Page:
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Endodontic surgery

Generally, a root canal is sufficient to save teeth with injured pulp from extraction. However, sometimes, this non-surgical procedure will not be effective to heal the tooth and that is when the endodontic surgery is recommended.

Endodontic surgery can be used to locate painful fractures or hidden canals that otherwise do not appear on x-rays. The surgery also facilitates treatment of damaged root surfaces and the surrounding bone. Apicoectomy (or root-end resection) is the most common surgery used to save the damaged teeth.


Under this procedure, an incision is made in the gum tissue to expose the bone and surrounding inflamed tissue. The damaged tissue is removed along with the end of the root tip. A root-end filling is placed to prevent reinfection of the root and the gum is sutured. The bone naturally heals around the root over a period of months restoring full function.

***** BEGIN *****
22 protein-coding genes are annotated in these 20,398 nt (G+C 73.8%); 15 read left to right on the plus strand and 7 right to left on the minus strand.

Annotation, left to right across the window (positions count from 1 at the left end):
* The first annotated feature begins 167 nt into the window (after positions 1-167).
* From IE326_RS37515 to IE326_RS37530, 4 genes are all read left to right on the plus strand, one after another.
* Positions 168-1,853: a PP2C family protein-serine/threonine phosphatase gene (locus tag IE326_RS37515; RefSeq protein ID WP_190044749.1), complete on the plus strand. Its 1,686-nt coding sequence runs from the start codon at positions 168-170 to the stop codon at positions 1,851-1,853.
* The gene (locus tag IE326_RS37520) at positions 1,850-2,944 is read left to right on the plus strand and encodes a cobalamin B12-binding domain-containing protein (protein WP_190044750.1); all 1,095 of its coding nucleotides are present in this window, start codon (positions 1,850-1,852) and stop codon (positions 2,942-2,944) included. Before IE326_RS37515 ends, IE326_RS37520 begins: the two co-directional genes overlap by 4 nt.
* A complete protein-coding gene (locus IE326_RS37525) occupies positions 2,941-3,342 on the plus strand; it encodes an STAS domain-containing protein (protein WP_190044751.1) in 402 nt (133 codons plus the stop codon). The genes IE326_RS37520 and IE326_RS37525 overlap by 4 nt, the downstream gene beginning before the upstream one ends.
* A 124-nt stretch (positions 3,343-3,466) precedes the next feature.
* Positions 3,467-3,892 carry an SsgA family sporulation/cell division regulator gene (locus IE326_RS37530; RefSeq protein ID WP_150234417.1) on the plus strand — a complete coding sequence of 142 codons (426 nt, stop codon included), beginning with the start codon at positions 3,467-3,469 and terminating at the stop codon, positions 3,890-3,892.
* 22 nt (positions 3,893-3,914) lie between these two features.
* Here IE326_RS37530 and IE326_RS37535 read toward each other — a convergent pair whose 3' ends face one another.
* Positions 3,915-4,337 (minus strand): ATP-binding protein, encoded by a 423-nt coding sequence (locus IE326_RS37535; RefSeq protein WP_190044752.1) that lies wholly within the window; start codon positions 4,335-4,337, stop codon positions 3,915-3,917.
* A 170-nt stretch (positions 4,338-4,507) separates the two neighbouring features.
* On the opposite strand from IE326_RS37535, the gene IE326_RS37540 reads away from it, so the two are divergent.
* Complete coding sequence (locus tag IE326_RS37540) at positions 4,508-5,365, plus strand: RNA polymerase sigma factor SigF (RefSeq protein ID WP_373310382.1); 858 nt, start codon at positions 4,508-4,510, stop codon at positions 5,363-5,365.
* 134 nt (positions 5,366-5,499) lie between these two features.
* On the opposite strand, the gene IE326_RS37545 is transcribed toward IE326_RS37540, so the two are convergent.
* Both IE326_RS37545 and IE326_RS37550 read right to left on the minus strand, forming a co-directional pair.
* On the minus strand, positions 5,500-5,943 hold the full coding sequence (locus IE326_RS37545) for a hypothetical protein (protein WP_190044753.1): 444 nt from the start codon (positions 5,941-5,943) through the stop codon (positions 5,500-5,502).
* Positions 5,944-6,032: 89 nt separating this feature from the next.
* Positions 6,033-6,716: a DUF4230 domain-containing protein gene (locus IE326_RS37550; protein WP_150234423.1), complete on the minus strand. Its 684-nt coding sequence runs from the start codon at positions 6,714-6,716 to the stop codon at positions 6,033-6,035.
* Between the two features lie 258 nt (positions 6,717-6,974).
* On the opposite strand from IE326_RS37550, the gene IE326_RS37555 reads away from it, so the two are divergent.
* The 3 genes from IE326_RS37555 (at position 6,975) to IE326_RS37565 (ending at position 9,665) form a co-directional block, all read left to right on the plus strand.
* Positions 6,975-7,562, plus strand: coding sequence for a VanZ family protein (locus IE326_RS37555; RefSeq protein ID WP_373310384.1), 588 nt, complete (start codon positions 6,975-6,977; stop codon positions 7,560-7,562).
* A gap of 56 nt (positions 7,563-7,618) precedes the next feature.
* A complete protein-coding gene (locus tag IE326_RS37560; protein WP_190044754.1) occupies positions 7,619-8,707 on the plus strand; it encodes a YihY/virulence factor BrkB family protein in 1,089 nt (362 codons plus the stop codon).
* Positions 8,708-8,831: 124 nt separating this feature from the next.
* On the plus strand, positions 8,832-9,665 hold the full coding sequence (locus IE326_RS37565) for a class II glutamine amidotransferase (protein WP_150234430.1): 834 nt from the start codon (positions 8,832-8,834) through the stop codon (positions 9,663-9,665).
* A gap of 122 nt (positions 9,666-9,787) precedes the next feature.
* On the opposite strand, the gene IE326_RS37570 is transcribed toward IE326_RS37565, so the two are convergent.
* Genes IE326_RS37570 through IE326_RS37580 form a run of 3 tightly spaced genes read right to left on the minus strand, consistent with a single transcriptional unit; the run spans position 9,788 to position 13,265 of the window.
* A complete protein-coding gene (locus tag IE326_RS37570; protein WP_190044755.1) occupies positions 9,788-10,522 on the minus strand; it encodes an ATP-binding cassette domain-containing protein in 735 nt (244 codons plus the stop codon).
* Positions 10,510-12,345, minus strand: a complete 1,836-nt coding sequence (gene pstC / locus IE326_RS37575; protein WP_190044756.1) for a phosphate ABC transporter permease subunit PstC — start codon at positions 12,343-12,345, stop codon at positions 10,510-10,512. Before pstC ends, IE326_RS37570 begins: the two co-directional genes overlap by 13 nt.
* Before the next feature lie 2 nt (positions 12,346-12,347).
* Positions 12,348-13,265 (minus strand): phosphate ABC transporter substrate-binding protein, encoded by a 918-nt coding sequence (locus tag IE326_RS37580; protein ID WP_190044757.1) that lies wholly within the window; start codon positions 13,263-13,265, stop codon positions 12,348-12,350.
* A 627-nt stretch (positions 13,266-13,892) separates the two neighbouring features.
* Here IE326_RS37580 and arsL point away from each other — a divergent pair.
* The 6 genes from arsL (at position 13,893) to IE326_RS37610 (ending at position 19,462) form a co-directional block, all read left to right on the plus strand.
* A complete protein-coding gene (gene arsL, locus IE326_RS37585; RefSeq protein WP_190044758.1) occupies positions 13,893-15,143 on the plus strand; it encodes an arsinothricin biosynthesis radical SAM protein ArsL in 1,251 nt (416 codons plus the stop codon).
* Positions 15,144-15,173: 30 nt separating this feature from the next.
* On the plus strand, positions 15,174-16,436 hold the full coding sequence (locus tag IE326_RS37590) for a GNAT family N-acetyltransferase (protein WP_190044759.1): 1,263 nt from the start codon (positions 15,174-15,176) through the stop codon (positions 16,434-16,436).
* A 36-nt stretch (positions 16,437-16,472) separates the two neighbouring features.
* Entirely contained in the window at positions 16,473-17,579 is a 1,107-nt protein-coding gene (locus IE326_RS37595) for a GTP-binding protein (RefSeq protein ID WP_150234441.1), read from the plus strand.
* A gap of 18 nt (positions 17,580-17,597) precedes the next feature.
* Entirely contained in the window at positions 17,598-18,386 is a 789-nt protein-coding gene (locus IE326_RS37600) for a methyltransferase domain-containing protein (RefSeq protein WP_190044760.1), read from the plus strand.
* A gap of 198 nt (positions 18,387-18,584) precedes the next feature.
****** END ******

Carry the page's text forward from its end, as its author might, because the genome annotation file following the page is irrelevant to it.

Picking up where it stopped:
The following diagrams illustrate the entire surgical procedure.

Gum tissue near the tooth is opened to get the view of underlying bone and to remove any inflamed or infected tissue (if found). In the procedure the very end of the root is also removed.

A small filling is placed in the root to seal the end of the root canal, and a few stitches or sutures are placed in the gingiva to ensure that the tissue heal properly.

Over a period of time, the bone heals around the end of the root.

Also, following the procedure, there may be some discomfort or slight swelling while the incision heals. This is normal for any surgical procedure. To alleviate any discomfort, an appropriate pain medication will be recommended.